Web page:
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Date Posted: 02:37:08 03/11/04 Thu
Author: Jason Brown
Subject: Open letter to the Cook Islands News
CLEAR CRISIS IN COOK IS NEWS MEDIA
As an independent journalist, I agree with government there is a clear crisis in the news media. This belief is not another shot in the so-called "media war." There may be a war, but it is not between media.
On one side you have journalists who follow a code of ethics. On the other you have managers who do not even have a code, let alone follow any.
In rugby, by comparison, you have rules. Players are not allowed to make up those rules as they go along. Dangerous tackles have been outlawed. Managers of one media group, however, believe by walking into a rugby field carrying baseball bats they can call themselves All Blacks.
They are not media. Never have been. Even in war, there are rules. They who ignore those rules are nothing more than war criminals.
Five years ago, the news media scene was much healthier. The news media was the only "institution" trusted by a majority of people as being "an effective
control on the political process", according to the 1998 Political Review Commission. Not parliament. Not police. Not the powerful privileges committee, or PERCA, audit, NGOs, lobby groups, or even voters themselves. Only the news media.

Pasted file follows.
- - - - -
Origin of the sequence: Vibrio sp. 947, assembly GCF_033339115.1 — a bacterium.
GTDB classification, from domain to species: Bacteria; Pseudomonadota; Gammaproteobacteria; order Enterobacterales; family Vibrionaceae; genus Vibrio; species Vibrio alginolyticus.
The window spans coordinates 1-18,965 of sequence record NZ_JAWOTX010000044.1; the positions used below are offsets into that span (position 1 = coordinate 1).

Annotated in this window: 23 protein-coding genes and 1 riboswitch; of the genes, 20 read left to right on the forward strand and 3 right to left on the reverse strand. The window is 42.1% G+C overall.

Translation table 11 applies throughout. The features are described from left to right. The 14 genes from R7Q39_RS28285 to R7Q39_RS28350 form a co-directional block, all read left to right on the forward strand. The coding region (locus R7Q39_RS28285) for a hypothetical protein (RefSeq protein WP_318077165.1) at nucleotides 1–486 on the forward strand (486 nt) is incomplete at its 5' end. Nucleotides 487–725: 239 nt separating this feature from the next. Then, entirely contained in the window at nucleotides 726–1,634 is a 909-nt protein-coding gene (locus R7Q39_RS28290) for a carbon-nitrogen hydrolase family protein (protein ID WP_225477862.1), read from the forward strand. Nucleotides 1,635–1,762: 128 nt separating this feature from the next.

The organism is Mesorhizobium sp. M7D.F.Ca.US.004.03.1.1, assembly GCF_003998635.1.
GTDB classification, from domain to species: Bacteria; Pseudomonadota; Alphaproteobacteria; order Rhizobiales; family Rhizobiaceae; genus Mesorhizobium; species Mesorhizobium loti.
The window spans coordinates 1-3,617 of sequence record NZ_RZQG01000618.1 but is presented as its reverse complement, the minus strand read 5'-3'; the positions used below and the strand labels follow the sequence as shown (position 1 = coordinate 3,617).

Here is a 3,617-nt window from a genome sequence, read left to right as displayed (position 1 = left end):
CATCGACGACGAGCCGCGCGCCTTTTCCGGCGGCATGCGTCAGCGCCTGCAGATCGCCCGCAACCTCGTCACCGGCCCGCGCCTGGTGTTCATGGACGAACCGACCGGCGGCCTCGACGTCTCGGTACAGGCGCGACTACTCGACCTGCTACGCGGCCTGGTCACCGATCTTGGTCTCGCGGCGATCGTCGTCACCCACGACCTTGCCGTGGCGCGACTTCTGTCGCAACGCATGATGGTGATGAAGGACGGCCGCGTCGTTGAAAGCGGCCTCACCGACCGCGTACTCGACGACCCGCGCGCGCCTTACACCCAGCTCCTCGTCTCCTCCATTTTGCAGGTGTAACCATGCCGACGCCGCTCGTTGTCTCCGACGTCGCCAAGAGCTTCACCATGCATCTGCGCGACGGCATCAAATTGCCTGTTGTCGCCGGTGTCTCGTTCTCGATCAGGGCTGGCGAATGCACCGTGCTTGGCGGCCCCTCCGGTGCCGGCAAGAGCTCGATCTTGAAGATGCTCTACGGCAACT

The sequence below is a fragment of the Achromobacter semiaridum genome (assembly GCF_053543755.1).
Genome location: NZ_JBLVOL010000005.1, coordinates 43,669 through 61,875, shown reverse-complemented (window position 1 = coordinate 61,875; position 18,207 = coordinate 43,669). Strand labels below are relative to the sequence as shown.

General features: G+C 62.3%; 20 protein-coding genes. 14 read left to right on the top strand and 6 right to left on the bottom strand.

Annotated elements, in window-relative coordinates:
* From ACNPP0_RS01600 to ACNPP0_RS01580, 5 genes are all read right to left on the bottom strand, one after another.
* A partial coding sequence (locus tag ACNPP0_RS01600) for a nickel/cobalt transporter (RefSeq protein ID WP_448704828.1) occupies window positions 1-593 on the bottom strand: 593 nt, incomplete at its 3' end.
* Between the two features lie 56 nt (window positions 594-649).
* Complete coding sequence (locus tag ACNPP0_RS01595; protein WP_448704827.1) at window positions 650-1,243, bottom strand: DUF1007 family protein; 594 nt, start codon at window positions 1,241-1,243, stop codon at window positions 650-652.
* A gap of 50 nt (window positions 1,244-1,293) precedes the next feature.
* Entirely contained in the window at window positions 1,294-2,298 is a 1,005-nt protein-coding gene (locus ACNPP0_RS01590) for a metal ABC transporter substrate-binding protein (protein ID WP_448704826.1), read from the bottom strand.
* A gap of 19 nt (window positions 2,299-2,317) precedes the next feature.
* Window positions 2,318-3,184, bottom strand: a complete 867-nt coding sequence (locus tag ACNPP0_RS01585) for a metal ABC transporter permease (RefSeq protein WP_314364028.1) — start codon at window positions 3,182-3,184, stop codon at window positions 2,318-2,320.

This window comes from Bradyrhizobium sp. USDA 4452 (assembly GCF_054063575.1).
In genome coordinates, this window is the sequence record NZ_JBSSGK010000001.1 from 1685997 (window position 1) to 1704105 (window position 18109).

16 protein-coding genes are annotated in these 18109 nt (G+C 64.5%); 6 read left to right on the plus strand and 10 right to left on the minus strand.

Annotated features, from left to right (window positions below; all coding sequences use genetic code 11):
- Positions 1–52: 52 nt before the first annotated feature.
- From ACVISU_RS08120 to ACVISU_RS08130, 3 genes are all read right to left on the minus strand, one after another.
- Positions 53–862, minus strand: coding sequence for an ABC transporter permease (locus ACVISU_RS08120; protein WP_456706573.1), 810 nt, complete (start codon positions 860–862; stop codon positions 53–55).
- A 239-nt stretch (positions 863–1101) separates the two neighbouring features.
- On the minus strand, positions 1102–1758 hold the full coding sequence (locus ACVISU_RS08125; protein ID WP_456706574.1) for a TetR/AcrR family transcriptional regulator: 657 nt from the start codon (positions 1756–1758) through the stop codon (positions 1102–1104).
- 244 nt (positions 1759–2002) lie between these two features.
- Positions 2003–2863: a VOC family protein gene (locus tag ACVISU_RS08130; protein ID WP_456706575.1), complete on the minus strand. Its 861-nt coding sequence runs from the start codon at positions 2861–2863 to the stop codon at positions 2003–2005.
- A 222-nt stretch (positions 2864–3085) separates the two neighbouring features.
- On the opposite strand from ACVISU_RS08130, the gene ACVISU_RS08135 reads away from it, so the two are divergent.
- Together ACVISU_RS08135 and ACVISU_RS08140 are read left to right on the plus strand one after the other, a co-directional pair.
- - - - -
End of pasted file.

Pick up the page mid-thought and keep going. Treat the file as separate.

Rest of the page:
Existing news media were Radio Cook Islands and its talkback show hosted by Bobby Turua, daily Cook Islands News, and weekly Cook Islands Press.
Today, most of the journalists who helped build that historic recognition have left the two main news media companies. Other journalists have come to replace
them and are doing well. But we do not have any reporters with much more than five years experience of in-country reporting. In terms of experienced news
media workers, the industry is little more than a gutted shell of its former self.
It is, in short, an industry in crisis.
Finding out why may be uncomfortable, for both journalists and managers in the industry, and, government. If reforms are ever to have any lasting chance of succeeding, however, we must start with the industry that did most to begin the process: the news media.
But does government in fact have valid concerns about the ongoing crisis in the news media? Or are they just trying to shut the industry down before general
Certainly the timing should be regarded with suspicion. If government really is serious about media reform, however, then we will be able to judge that seriousness by their actions.
Any serious attempt at media reform will follow proper due process. Every step of that process should be transparent to the public. Accountable.
By the same token, media organisations must also begin to operate to the same standards of transparency and accountability. Media workers and managers make
money from asking questions and reporting criticism of others.
They should and must not take offence when the same thing happens to them.
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